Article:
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Senate votes to reinstate net neutrality
By Thom Holwerda on 2018-05-17 12:08:24

The Senate has voted to save net neutrality, but don’t get your hopes up: there’s still a long, likely impossible journey ahead if the policy is to be saved in the immediate future.

In a 52-47 vote today, senators voted to overturn the Federal Communication Commission’s Restoring Internet Freedom Order, which took net neutrality rules off the books. They were able to do so using the Congressional Review Act, or CRA, which allows Congress to reverse recent decisions by government agencies. Republican control of Congress means that such a measure wouldn’t normally even make it up for a vote; but the CRA allows senators to force a vote by obtaining 30 signatures.

All 49 Democrats voted in favor, as well as Republican Senators Susan Collins, of Maine; John Kennedy, of Louisiana; and Lisa Murkowski, of Alaska.

This is a step in the right direction for the US, but corruption runs deep, so this fight is far, far from over. Still, a victory is a victory.

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RE: Comment by coherence
By Alfman on 2018-05-17 17:52:08
coherence,

> I think the market should sort it out ideally, but there simply isn't the infrastructure available in the US. In the UK and they took net neutrality away, it would be an ISP selling point.


Almost all of us think the market should sort it out ideally. However the free market becomes an utter failure under monopolies and oligopolies. Decades ago blind faith in the free market might have been forgiven, but these days one industry after another we've witnessed the harms of consolidation and the downfall of competition, all under the "free market". The big fish are not succeeding through better products and services, which was the intention, but rather because they are able to strongarm the rest of the market (and even government itself). This hurts consumers, employees, startups, etc...it helps wallstreet, but unless we are in favor of aristocracy, then we desperately need an economy with more emphasis on merit.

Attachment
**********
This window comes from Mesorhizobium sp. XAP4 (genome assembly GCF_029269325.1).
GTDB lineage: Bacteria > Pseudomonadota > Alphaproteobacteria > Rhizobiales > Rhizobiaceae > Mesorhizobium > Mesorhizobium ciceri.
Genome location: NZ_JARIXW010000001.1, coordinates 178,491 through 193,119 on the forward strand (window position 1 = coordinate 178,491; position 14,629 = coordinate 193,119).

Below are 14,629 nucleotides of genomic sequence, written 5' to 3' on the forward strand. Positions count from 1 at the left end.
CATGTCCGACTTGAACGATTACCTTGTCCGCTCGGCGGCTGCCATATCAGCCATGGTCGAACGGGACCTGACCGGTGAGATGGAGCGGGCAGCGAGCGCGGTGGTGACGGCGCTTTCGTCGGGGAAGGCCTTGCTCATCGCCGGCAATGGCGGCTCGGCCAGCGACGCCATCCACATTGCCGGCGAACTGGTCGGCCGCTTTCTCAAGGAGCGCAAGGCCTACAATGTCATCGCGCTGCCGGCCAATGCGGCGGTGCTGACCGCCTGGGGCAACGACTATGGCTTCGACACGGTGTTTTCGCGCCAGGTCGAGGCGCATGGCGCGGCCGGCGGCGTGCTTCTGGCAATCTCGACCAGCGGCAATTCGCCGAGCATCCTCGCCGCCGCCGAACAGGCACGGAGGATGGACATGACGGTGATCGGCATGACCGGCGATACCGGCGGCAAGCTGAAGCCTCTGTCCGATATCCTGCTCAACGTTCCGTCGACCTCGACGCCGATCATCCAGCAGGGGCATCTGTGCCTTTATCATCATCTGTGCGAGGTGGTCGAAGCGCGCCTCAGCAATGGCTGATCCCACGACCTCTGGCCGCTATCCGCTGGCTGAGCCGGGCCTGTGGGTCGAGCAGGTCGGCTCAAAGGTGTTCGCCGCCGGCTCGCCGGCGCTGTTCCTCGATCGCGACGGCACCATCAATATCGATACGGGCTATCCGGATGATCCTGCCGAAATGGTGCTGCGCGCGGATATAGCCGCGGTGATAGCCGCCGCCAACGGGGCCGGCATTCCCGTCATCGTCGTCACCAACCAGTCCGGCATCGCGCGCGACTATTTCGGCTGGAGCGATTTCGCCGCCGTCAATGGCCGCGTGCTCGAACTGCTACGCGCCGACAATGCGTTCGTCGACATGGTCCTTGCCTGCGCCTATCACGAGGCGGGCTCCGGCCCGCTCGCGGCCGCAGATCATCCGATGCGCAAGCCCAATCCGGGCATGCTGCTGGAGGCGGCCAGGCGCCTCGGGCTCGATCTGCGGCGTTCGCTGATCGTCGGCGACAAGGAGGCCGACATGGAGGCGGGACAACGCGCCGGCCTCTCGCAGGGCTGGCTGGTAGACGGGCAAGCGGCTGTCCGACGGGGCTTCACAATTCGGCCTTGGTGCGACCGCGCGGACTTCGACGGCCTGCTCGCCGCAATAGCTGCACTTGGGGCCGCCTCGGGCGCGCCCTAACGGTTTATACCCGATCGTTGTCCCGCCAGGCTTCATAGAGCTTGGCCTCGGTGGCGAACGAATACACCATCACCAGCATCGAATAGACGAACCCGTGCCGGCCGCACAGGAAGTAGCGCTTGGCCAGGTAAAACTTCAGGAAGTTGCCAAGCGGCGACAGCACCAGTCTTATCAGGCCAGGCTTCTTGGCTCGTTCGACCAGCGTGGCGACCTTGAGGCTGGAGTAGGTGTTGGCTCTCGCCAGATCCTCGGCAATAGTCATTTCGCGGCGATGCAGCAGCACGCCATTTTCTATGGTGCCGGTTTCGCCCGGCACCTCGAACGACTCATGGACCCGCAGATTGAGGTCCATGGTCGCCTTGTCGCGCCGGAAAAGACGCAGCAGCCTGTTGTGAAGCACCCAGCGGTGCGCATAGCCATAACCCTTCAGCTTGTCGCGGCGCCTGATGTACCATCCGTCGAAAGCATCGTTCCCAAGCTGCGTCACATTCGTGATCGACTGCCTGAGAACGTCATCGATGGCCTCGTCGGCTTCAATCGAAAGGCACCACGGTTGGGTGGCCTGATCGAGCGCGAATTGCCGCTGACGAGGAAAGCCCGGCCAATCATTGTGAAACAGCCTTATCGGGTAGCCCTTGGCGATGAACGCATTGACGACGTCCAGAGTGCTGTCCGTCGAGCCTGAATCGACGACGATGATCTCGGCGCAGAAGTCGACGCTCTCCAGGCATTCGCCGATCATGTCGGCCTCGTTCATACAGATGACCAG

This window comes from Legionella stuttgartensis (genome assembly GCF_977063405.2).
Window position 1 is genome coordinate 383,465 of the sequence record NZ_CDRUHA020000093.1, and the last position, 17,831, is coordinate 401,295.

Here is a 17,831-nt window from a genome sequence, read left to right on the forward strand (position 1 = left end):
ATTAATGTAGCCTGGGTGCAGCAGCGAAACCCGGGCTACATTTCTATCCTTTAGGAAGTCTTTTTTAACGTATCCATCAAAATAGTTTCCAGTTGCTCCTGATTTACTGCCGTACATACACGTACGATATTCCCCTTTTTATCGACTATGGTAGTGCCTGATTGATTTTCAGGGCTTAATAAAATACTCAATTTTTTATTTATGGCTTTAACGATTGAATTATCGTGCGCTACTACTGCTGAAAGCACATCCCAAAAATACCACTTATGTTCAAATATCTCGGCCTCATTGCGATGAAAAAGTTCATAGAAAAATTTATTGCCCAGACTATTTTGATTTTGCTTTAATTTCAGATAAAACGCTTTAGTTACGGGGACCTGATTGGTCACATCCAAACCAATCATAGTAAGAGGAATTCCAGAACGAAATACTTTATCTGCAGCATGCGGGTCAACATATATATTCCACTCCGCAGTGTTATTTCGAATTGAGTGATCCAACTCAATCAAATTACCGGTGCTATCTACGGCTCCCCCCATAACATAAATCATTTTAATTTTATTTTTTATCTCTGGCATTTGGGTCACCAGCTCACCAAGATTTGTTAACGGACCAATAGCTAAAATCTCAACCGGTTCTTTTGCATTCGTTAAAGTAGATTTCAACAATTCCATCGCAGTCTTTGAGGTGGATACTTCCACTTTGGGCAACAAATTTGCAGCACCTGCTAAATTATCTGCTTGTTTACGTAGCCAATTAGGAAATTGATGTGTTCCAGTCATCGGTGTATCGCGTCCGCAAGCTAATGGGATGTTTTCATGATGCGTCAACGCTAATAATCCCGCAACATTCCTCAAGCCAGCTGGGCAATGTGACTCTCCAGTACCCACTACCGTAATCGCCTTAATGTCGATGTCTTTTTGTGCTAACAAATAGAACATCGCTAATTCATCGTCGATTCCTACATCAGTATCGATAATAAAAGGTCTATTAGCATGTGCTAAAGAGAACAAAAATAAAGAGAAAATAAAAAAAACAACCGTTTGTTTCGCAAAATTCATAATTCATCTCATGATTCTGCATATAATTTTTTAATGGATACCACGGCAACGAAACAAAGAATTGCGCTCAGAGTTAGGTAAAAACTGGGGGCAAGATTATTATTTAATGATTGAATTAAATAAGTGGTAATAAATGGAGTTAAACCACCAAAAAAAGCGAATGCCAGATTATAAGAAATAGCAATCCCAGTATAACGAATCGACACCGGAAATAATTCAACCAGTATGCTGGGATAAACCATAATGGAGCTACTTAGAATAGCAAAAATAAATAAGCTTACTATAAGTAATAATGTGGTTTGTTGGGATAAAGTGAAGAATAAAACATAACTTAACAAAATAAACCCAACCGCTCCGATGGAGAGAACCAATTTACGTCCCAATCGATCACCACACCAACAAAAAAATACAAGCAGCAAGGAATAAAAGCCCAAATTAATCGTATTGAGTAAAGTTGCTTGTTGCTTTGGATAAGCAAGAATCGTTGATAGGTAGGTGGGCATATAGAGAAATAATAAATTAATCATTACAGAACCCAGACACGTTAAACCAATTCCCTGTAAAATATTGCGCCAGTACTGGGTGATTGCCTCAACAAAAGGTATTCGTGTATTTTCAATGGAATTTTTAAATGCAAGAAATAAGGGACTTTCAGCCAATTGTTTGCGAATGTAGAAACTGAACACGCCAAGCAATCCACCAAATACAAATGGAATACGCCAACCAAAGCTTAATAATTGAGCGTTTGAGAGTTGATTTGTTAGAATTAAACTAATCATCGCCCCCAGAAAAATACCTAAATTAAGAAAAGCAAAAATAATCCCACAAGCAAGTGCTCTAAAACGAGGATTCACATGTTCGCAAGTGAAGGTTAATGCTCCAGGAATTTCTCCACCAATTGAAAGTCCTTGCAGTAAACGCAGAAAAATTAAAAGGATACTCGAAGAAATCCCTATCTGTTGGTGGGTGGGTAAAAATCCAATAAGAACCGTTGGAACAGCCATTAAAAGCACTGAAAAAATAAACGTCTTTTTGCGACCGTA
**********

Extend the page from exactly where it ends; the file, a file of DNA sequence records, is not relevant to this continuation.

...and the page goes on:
I get why people hate government intervention, but we need to recognize that it's the corporations that have hijacked the free market to benefit insanely wealthy CEOs at the expense of society. The healthiest thing to do would be to break up all these massive corporations and then let them compete on merit. Alas, I'm under no delusions that this will happen, government is bought by corporate interests, and given current events I'm not optimistic that things are about to get better.

I significantly broadened the scope of discussion, but only because I feel what is happening with carriers is a consequence of much larger economic trends.
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Comment by fmaxwell
By fmaxwell on 2018-05-17 18:08:37
> > All 49 Democrats voted in favor, as well as Republican Senators Susan Collins, of Maine; John Kennedy, of Louisiana; and Lisa Murkowski, of Alaska.
This is a step in the right direction for the US, but corruption runs deep, so this fight is far, far from over.


100% of Democrats voted to restore net neutrality.
6% of Republicans voted to restore it.

It's pretty obvious on which side the corruption runs deep.
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RE[2]: Comment by coherence
By CaptainN- on 2018-05-17 19:52:17
"free market," "laissez faire," neoliberalism, whatever you call it, it's just purity - it has to be either all free, or all planned. This black and white false dichotomy is just so childish and tired. I'm so tired of simplistic good and evil thinking applied to economics. People need to grow up already.
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RE: Comment by fmaxwell
By CaptainN- on 2018-05-17 19:53:52